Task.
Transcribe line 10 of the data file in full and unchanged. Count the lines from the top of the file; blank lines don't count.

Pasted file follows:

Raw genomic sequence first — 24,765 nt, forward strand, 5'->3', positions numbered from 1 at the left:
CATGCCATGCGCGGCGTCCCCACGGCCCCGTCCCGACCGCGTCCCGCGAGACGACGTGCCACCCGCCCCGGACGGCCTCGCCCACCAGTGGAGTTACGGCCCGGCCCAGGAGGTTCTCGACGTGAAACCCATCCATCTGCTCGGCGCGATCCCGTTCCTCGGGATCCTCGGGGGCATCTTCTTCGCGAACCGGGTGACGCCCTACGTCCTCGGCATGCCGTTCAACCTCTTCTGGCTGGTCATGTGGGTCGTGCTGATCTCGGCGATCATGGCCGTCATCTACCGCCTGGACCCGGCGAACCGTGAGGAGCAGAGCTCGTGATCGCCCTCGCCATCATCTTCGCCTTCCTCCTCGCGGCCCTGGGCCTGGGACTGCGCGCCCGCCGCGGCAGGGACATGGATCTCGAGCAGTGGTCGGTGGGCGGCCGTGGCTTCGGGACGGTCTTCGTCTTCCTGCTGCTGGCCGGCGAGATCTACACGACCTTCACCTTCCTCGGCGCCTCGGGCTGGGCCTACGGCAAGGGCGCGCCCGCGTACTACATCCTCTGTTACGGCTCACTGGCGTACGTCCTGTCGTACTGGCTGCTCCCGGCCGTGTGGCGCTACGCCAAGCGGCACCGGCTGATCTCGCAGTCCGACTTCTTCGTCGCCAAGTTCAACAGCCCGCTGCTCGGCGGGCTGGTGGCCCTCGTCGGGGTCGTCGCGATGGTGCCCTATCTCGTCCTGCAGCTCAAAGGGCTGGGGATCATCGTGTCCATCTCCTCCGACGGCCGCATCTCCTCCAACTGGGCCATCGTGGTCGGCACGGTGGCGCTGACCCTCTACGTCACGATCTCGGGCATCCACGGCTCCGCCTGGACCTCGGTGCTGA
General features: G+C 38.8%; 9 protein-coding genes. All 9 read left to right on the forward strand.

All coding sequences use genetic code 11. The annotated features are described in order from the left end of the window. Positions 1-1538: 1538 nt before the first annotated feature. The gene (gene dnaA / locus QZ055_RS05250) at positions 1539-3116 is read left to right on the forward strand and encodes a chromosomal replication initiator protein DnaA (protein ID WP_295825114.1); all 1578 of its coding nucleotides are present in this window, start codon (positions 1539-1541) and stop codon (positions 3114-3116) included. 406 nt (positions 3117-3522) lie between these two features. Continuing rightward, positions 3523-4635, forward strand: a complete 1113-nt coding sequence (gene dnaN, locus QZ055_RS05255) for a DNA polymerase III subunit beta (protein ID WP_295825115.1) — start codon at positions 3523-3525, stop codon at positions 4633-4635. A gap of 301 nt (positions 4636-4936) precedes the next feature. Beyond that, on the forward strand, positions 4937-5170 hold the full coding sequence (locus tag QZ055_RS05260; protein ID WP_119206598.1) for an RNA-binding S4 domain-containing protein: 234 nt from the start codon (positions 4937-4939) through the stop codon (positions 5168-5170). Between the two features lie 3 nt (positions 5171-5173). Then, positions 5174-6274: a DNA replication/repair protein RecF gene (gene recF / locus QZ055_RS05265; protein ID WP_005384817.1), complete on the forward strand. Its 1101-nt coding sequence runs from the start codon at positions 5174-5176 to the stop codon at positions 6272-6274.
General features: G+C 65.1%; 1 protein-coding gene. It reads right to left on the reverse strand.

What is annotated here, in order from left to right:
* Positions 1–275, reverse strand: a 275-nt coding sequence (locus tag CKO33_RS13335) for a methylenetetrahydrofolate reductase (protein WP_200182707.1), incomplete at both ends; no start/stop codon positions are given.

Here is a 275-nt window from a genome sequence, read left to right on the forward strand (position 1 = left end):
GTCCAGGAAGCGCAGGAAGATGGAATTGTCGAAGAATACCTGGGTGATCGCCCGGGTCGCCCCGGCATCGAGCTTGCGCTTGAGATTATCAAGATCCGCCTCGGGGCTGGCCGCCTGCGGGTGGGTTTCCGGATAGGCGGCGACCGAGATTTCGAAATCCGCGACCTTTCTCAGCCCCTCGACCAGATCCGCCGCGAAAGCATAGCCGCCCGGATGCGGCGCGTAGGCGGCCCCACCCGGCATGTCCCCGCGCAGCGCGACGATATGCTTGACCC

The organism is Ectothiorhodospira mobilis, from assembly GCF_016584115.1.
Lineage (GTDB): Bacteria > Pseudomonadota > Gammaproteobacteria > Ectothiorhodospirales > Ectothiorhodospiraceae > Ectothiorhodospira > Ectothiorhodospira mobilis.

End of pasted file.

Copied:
The organism is Ectothiorhodospira mobilis, from assembly GCF_016584115.1.